You have heard all about sleep apnea, but never thought you could have it. After your partner got frustrated listening to you snore all night and hearing you wake up multiple times, you finally got evaluated. You were told you have sleep apnea and have been living with it for a while. Should you be worried? What does a sleep apnea diagnosis mean for me?
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Anyone who shares a bed or a room with a snorer knows how disruptive it is. You shake the bed, nudge them, and as a last resort, you might even throw your pillow at them. They keep you awake, and they may be causing themselves harm. Is snoring a sign of sleep apnea?
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Sleep apnea is a common yet serious sleep disorder where a person’s breathing is interrupted many times during the night as one sleeps. Whether you know you suffer from sleep apnea or you suspect you might, keep reading to find out why and how sleeping on your side can ease sleep apnea symptoms plus its risks and causes.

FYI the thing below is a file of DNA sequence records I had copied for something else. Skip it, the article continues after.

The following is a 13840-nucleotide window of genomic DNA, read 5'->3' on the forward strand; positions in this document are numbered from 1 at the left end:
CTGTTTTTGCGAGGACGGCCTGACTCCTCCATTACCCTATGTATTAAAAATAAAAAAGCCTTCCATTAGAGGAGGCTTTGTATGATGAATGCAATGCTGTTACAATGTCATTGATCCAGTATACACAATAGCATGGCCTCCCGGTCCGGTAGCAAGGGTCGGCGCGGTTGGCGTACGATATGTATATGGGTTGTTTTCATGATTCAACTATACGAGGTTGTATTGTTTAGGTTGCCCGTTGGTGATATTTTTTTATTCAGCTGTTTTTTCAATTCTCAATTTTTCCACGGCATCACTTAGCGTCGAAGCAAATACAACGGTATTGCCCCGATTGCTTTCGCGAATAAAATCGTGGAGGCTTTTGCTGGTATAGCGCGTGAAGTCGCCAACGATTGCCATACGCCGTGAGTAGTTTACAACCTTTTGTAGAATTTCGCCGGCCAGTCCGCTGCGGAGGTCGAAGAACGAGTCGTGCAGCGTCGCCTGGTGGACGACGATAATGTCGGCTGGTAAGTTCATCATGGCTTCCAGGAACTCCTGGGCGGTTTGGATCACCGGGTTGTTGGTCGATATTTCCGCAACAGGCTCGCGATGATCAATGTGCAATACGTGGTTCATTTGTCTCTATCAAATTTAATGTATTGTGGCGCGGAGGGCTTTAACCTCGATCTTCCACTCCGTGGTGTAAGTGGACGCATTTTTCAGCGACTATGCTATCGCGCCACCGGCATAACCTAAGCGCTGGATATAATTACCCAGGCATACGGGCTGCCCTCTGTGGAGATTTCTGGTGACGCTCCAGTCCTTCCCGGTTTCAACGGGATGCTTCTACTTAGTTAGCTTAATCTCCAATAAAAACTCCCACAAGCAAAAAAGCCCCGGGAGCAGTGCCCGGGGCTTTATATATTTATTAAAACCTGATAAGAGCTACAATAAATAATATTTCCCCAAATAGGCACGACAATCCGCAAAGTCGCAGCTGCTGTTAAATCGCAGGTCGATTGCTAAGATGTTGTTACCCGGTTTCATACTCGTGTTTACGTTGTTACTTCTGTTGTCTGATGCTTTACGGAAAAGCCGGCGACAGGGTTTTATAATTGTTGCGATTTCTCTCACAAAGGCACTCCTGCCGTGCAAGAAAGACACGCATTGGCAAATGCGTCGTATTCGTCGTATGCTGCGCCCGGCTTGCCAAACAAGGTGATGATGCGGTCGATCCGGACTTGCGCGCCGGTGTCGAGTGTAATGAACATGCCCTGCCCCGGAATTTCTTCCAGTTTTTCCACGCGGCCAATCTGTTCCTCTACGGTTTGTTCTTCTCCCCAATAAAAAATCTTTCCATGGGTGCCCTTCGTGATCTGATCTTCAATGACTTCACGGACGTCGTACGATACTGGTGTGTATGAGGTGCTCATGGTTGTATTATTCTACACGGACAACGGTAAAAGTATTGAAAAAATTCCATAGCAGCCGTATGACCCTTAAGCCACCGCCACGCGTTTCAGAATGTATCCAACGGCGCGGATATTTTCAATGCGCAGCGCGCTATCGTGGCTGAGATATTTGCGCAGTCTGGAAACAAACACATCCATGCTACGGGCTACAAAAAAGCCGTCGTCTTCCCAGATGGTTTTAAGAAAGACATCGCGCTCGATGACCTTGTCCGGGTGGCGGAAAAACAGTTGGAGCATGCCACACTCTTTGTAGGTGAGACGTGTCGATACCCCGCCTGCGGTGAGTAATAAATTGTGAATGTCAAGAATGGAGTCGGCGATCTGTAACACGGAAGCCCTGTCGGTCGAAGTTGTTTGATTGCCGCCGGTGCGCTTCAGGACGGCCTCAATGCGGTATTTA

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In order to properly diagnose your sleep apnea, sometimes a doctor needs to perform tests to measure your sleep patterns. There are many variations for sleep testing, including home sleep testing using the Apnea Risk Evaluation System (ARES™).
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Snoring once and awhile is perfectly normal, but dealing with symptoms of sleep apnea on a regular basis can disrupt both your sleep patterns and effect those around you. During May, which is Better Sleep Month, learn about the factors that could cause you to have poor sleep quality.
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Pediatric sleep apnea is a sleep disorder that occurs when a child’s breathing becomes blocked as they sleep. Though people of any age can experience obstructive sleep apnea, it most commonly occurs in children ages two to six.
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